“We went to the ballot and it worked,” Zane told KQED in an interview. “LA now has about $120 billion over the next 40 years coming to invest in transportation.”

He thought Newsom would be a partner on a statewide version.

“We finally had somebody who was going to help back the signature drive,” he said. “Suddenly, it's like a scheme. That's just wrong. It's just a mistake.”

Lyft President John Zimmer has also pushed back on Newsom's assertion.

“This is about the health of our neighbors and communities,” he said. “That's why we agreed to get involved when environmental leaders approached us with their plan to reduce California emissions.”

How would it affect the state's finances?

Newsom’s opposition has him siding with conservatives and anti-tax groups like the California Chamber of Commerce and the Howard Jarvis Taxpayers Association.

They point out that the state already has the highest income tax rate in the country. But they also argue that it could disrupt the state’s notoriously complicated finances, in a couple of ways.

Remember, the measure would raise the income tax only on the state’s wealthiest, many of whom rely on the stock market and other investments for their income. Their taxes can fluctuate widely, and one strong recession could crater the program; that’s one reason the LA Times editorial board issued an endorsement for No on Prop. 30. “It doesn’t make sense to pin another priority on such a volatile funding stream,” they wrote.

Also, California’s constitution limits how much the state can spend, and it has reached that limit in recent years. Here, the measure could have another unintended consequence, as it requires California to spend more money, up to $3 billion each year.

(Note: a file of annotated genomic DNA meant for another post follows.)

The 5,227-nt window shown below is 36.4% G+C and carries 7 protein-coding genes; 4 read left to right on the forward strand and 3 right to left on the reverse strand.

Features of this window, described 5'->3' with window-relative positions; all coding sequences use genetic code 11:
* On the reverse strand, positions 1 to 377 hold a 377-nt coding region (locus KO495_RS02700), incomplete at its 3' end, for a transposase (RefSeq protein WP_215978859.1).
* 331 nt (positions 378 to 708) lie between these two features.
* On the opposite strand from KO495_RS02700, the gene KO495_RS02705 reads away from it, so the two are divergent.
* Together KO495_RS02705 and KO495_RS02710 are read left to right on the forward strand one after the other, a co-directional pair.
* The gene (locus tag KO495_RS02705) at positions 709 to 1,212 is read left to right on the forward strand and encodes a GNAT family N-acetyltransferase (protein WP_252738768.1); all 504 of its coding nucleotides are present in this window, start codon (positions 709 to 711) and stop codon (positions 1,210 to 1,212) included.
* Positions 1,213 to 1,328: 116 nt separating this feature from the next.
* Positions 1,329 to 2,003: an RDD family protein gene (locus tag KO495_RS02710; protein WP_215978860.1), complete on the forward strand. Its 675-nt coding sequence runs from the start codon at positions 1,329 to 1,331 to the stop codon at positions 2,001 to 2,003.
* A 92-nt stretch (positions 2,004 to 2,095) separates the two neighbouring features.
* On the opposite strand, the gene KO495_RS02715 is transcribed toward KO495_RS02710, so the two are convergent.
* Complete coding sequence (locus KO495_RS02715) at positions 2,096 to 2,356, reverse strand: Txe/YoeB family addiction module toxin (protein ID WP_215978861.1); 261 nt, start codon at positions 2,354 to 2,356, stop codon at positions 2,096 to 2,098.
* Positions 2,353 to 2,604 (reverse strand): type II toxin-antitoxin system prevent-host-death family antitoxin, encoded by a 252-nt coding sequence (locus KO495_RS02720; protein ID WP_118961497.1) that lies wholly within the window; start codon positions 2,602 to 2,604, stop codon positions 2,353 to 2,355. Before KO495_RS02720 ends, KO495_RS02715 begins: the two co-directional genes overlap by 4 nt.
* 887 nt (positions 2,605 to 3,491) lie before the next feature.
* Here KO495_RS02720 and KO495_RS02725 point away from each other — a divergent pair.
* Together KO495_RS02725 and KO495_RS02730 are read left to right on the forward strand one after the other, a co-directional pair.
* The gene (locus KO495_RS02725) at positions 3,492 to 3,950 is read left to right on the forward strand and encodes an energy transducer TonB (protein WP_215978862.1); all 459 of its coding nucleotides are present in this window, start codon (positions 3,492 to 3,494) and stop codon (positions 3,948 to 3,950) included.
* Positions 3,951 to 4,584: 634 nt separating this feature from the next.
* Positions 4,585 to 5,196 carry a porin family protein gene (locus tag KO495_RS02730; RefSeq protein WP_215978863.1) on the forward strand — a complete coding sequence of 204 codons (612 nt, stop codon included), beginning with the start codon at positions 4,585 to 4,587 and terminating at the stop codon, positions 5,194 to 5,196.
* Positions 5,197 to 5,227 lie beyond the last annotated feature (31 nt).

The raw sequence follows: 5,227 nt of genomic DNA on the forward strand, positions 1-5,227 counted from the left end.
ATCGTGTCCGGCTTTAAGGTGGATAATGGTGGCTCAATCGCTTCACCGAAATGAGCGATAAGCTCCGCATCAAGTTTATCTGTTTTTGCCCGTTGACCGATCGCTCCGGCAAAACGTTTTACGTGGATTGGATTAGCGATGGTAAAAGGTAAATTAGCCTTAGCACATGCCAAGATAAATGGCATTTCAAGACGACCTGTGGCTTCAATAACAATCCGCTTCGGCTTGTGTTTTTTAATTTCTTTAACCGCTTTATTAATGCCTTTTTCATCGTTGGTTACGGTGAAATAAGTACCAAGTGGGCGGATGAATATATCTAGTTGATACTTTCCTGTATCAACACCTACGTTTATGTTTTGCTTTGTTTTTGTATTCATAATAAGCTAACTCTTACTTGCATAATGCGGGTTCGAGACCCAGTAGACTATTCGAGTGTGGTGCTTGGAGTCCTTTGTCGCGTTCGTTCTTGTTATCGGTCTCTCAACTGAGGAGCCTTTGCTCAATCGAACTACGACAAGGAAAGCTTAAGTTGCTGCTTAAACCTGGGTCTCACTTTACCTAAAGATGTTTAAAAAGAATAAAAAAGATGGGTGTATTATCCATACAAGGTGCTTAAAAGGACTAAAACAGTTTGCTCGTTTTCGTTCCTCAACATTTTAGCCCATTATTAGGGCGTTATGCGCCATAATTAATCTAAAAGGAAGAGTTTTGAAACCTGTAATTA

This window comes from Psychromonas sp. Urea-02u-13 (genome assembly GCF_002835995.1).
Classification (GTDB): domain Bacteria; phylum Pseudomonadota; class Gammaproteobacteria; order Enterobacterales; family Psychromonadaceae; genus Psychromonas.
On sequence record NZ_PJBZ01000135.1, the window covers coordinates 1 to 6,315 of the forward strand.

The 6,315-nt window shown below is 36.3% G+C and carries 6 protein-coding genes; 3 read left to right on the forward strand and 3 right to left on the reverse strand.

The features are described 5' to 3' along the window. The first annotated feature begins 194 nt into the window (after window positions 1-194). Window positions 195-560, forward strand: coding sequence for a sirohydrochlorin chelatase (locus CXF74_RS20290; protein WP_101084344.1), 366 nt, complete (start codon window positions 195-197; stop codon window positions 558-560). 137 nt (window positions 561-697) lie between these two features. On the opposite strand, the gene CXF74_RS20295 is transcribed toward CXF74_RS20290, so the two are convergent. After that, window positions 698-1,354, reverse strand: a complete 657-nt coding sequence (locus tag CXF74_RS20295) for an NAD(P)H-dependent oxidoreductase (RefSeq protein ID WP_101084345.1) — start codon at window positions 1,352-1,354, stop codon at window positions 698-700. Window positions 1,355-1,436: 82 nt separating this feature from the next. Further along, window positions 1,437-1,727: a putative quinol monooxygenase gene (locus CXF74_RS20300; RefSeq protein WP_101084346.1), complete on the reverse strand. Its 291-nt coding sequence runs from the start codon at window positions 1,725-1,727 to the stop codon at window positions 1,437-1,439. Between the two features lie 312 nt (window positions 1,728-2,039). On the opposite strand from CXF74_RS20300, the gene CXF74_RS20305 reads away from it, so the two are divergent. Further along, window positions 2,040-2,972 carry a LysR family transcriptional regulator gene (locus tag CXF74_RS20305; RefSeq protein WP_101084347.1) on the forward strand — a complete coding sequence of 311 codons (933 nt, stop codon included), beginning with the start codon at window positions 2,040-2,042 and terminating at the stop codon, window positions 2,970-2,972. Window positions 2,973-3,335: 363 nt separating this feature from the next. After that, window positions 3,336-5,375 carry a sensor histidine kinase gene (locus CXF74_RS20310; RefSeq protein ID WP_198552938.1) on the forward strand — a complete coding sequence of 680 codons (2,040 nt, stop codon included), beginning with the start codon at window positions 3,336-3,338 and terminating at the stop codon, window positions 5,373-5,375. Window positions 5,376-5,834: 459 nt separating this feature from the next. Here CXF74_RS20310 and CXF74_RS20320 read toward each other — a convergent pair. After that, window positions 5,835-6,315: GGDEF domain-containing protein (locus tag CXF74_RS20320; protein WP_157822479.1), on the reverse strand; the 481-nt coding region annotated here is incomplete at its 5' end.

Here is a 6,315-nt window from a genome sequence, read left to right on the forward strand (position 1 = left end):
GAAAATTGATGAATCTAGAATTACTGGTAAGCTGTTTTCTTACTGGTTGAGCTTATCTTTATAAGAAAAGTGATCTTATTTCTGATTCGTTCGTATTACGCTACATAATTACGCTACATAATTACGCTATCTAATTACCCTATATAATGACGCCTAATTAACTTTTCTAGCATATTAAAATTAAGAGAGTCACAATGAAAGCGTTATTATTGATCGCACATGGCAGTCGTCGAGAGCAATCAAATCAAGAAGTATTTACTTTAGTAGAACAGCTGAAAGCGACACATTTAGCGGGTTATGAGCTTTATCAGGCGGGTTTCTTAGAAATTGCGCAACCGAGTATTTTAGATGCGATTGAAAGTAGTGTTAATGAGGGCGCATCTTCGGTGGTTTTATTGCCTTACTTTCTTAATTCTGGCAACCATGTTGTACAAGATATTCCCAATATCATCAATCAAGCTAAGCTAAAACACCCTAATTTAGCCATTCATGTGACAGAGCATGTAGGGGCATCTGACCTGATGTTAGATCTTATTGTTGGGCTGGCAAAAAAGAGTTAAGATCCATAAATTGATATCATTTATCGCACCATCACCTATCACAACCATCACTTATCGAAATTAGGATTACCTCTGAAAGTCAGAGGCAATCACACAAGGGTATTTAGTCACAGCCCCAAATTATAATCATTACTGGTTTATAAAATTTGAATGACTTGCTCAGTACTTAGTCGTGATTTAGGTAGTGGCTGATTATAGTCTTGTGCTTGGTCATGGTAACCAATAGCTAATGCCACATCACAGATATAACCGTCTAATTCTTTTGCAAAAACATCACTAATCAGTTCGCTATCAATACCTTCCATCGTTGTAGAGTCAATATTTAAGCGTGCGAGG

California’s Legislative Analyst's Office found that the proposition could “require the state to reduce an equal amount of spending from other programs to ‘make room’ for the new required spending on ZEV [zero-emission vehicle] programs and wildfire activities.”

Would the measure help the state reduce its greenhouse gas emissions?

The Yes on 30 campaign has trotted out prominent Democrats like Oakland Mayor Libby Schaaf, who supports the measure, at a series of campaign events around the state. They note that California's top source of greenhouse gas emissions is transportation and argue that climate change and air pollution are killing Californians.

“Prop. 30 is an innovative measure that all Californians must support, as if their lives depend on it,” Schaaf said at a campaign kickoff event.

But the main impact of the measure, if it were to pass, would not be to increase the number of electric vehicles on the road — although, as Sammy Roth wrote in The LA Times, the measure “could definitely speed things up."

In August, the state’s powerful Air Resources Board passed California's new EV mandate, which bans the sale of gasoline-powered cars and trucks in the state after 2035.

The state's new mandate requires a significant increase in the number of electric cars sold in California, no matter what happens with Proposition 30 in November.

If the measure passes, it would shift who pays for the vehicles, moving some cost onto higher-income taxpayers and away from consumers or carmakers.

This story was made possible as part of The California Newsroom, acollaboration of California’s public radio stations, NPR and CalMatters.

Kevin Stark